Friday, October 16, 2015

Hamburger Steak for a Crowd

You may have noticed that I'm kinda fearless in the kitchen, well, when it comes to making food for a crowd.

Not really.

I stress about it, and worry over it, and then just go make the food.

There is a bit of a challenge involved, mainly, because of the sheer amount that you need to figure on, and when I was still making lunch for a crowd at the Senior Center, I never knew just how many would show up.
Hamburger Steak with Zucchini Spears and Marinara Sauce, Mac and Cheese, Green Beans and a Roll















Which can be kind of, umm, FRIGHTENING!!!!

Just kidding.   I sometimes think I'm too stupid to be scared.
That didn't come out right.
I just don't know enough to be scared of the outcome.
How's that?

However, I know you're reading this and wondering how to make the Hamburger Steak for a crowd?
Well, to start with you need some basic math.

I had about 30 pounds of ground beef and knew it would make about 90 patties.
And it did.   Actually, it made more than 90, but that's cause of the additions.

Now, I'm not totally, umm, silly.    I knew that there was no way I could mix up 30 pounds of meat at once, so I took each 10 lb. tube of ground beef and mixed them separately.

I have a huge stainless steel bowl I mix it in, and there just so happened to be a little table in the kitchen I could put the bowl on when I mixed stuff.  (I'm a little short, in height that is), so any advantage I can get, I take.

Here's the mixture for 10 pounds of meat, which if you're making hamburger steak for a crowd will yield 30 patties.  If you figure on about 5 1/2 - 6 oz. per uncooked patty.   I've been doing this for awhile, so I can usually get it almost exactly that.  And that might seem like a big serving, but you have to remember that it will shrink as you cook it.  Not too much, but some.

Recipe:
10 lbs. ground beef -  I like a mixture of 90/10 and 80/20, roughly half and half.
3 finely chopped onions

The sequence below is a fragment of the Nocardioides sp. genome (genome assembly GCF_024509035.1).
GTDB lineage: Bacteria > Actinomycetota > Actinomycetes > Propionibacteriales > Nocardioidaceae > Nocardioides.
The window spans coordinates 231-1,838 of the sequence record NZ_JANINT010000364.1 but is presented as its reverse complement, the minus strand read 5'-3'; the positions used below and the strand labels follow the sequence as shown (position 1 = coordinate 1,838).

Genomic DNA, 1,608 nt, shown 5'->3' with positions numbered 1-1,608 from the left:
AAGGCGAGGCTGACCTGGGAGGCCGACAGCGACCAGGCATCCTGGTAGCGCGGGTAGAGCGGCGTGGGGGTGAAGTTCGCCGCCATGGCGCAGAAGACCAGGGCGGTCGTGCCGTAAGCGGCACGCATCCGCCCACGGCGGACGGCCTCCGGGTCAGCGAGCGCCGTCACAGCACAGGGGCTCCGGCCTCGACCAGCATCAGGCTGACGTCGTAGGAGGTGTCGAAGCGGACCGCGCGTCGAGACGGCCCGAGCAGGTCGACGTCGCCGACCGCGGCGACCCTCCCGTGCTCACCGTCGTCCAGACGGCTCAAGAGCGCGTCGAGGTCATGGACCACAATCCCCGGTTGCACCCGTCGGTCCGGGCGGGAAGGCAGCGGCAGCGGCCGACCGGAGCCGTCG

6 finely chopped Roma tomatoes, I used some frozen tomatoes, which we'd roasted and frozen earlier in the year. 
2 tablespoons Badia Seasoning or your favourite all purpose seasoning mix
1/4 cup Worcestershire Sauce
3 cups Panko Bread Crumbs
You can also add more Salt and Pepper to taste, if desired.

Mix together, and then take out a little bit and fry it up.  Taste it for seasonings at this point.

This way you can add more salt or pepper or the seasoning mix.     Much easier to add seasoning at this point.

Trust me on this.  

It's much easier to add seasoning at this point. 

Mix together lightly and form into patties.   I would say a piece the size of a tennis ball would be good, and if you weigh it out, it will come in at about 5-6 oz.   Continue until you've got all the meat into patties.  Place them on a greased, rimmed baking sheet, and then poke a hole or dimple in the middle of each patty. 
Poking a hole or making a large dimple in the patty ensures that it cooks evenly.  Cause they plump up in the middle when you cook them, which means they cook unevenly.   This works great on hamburgers that you grill as well.
I baked these at 400 degrees for about 15 minutes, checking the internal temp on a couple of selected patties after ten minutes, I wanted them to get to 160 degrees.  As they rest, the internal temp comes up about another 5 degrees.

After baking them, I would take them off the baking sheets, place them into a steam table pan, cover them with foil and let them rest in a warm oven while we prepared the gravy.
Which we did by scraping off all that great fond off of the pans, then gave them a quick splash of water to loosen the last little bits of goodness, before pouring them into a pot to make the gravy.   I did cheat a little and added beef base to the pot.  I wanted the gravy to be as beefy as possible.
I actually made this a couple of times and each time we served it with Green Beans and  Mac and Cheese.  I also made some Zucchini Spears once and another time some Carrot Salad. 





Sid Munkholm
Sid Munkholm

Sid loves to cook, feed people and have fun in the kitchen. She shares her successes and the involuntary offerings she sometimes gives the kitchen goddess as well. And she's still looking for the mythical fairy to help her clean the kitchen after a marathon cooking session. Currently working on a cookbook showcasing the recipes from her Danish heritage.

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